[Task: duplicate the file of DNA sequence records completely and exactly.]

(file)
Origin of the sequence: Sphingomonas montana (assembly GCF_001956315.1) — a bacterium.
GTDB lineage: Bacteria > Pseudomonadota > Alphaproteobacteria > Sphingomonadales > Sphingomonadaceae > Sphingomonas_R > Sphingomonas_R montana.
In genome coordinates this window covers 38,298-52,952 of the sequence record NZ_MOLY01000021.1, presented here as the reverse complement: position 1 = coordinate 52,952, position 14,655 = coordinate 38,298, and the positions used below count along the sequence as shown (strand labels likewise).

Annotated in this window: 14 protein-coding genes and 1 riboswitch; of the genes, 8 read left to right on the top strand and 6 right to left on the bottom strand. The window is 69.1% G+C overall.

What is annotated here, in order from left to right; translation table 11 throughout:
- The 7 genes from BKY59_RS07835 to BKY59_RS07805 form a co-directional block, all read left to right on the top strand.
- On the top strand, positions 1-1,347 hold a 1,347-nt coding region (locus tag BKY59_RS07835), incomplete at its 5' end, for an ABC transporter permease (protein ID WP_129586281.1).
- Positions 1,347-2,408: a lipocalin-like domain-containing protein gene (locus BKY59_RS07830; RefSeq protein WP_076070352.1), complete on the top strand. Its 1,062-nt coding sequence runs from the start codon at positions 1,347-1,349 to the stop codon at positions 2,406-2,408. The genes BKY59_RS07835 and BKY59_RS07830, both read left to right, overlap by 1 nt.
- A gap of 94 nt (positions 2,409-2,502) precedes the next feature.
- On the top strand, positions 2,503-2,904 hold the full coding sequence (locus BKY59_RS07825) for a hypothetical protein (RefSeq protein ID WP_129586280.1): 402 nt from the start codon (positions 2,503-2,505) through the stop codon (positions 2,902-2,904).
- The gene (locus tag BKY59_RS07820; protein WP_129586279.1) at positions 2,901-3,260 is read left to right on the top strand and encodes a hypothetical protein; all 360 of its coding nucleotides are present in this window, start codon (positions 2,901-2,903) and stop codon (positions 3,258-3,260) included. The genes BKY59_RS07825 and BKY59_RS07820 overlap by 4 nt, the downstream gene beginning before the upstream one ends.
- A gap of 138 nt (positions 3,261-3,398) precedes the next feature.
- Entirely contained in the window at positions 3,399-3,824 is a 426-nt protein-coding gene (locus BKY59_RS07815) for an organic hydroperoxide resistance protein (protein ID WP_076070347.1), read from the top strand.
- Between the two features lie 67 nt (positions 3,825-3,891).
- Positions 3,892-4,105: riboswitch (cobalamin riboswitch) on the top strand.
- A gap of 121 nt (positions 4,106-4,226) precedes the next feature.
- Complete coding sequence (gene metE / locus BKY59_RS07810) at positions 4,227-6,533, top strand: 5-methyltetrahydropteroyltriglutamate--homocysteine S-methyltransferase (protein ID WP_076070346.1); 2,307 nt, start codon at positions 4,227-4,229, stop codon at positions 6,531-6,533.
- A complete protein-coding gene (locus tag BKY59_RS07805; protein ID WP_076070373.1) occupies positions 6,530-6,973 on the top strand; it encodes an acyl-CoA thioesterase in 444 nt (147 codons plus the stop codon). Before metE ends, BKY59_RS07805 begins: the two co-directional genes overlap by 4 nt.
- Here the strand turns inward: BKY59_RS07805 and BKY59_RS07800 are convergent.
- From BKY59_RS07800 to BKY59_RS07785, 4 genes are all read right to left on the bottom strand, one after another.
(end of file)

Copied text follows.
Origin of the sequence: Sphingomonas montana (assembly GCF_001956315.1) — a bacterium.
GTDB lineage: Bacteria > Pseudomonadota > Alphaproteobacteria > Sphingomonadales > Sphingomonadaceae > Sphingomonas_R > Sphingomonas_R montana.
In genome coordinates this window covers 38,298-52,952 of the sequence record NZ_MOLY01000021.1, presented here as the reverse complement: position 1 = coordinate 52,952, position 14,655 = coordinate 38,298, and the positions used below count along the sequence as shown (strand labels likewise).

Annotated in this window: 14 protein-coding genes and 1 riboswitch; of the genes, 8 read left to right on the top strand and 6 right to left on the bottom strand. The window is 69.1% G+C overall.

What is annotated here, in order from left to right; translation table 11 throughout:
- The 7 genes from BKY59_RS07835 to BKY59_RS07805 form a co-directional block, all read left to right on the top strand.
- On the top strand, positions 1-1,347 hold a 1,347-nt coding region (locus tag BKY59_RS07835), incomplete at its 5' end, for an ABC transporter permease (protein ID WP_129586281.1).
- Positions 1,347-2,408: a lipocalin-like domain-containing protein gene (locus BKY59_RS07830; RefSeq protein WP_076070352.1), complete on the top strand. Its 1,062-nt coding sequence runs from the start codon at positions 1,347-1,349 to the stop codon at positions 2,406-2,408. The genes BKY59_RS07835 and BKY59_RS07830, both read left to right, overlap by 1 nt.
- A gap of 94 nt (positions 2,409-2,502) precedes the next feature.
- On the top strand, positions 2,503-2,904 hold the full coding sequence (locus BKY59_RS07825) for a hypothetical protein (RefSeq protein ID WP_129586280.1): 402 nt from the start codon (positions 2,503-2,505) through the stop codon (positions 2,902-2,904).
- The gene (locus tag BKY59_RS07820; protein WP_129586279.1) at positions 2,901-3,260 is read left to right on the top strand and encodes a hypothetical protein; all 360 of its coding nucleotides are present in this window, start codon (positions 2,901-2,903) and stop codon (positions 3,258-3,260) included. The genes BKY59_RS07825 and BKY59_RS07820 overlap by 4 nt, the downstream gene beginning before the upstream one ends.
- A gap of 138 nt (positions 3,261-3,398) precedes the next feature.
- Entirely contained in the window at positions 3,399-3,824 is a 426-nt protein-coding gene (locus BKY59_RS07815) for an organic hydroperoxide resistance protein (protein ID WP_076070347.1), read from the top strand.
- Between the two features lie 67 nt (positions 3,825-3,891).
- Positions 3,892-4,105: riboswitch (cobalamin riboswitch) on the top strand.
- A gap of 121 nt (positions 4,106-4,226) precedes the next feature.
- Complete coding sequence (gene metE / locus BKY59_RS07810) at positions 4,227-6,533, top strand: 5-methyltetrahydropteroyltriglutamate--homocysteine S-methyltransferase (protein ID WP_076070346.1); 2,307 nt, start codon at positions 4,227-4,229, stop codon at positions 6,531-6,533.
- A complete protein-coding gene (locus tag BKY59_RS07805; protein ID WP_076070373.1) occupies positions 6,530-6,973 on the top strand; it encodes an acyl-CoA thioesterase in 444 nt (147 codons plus the stop codon). Before metE ends, BKY59_RS07805 begins: the two co-directional genes overlap by 4 nt.
- Here the strand turns inward: BKY59_RS07805 and BKY59_RS07800 are convergent.
- From BKY59_RS07800 to BKY59_RS07785, 4 genes are all read right to left on the bottom strand, one after another.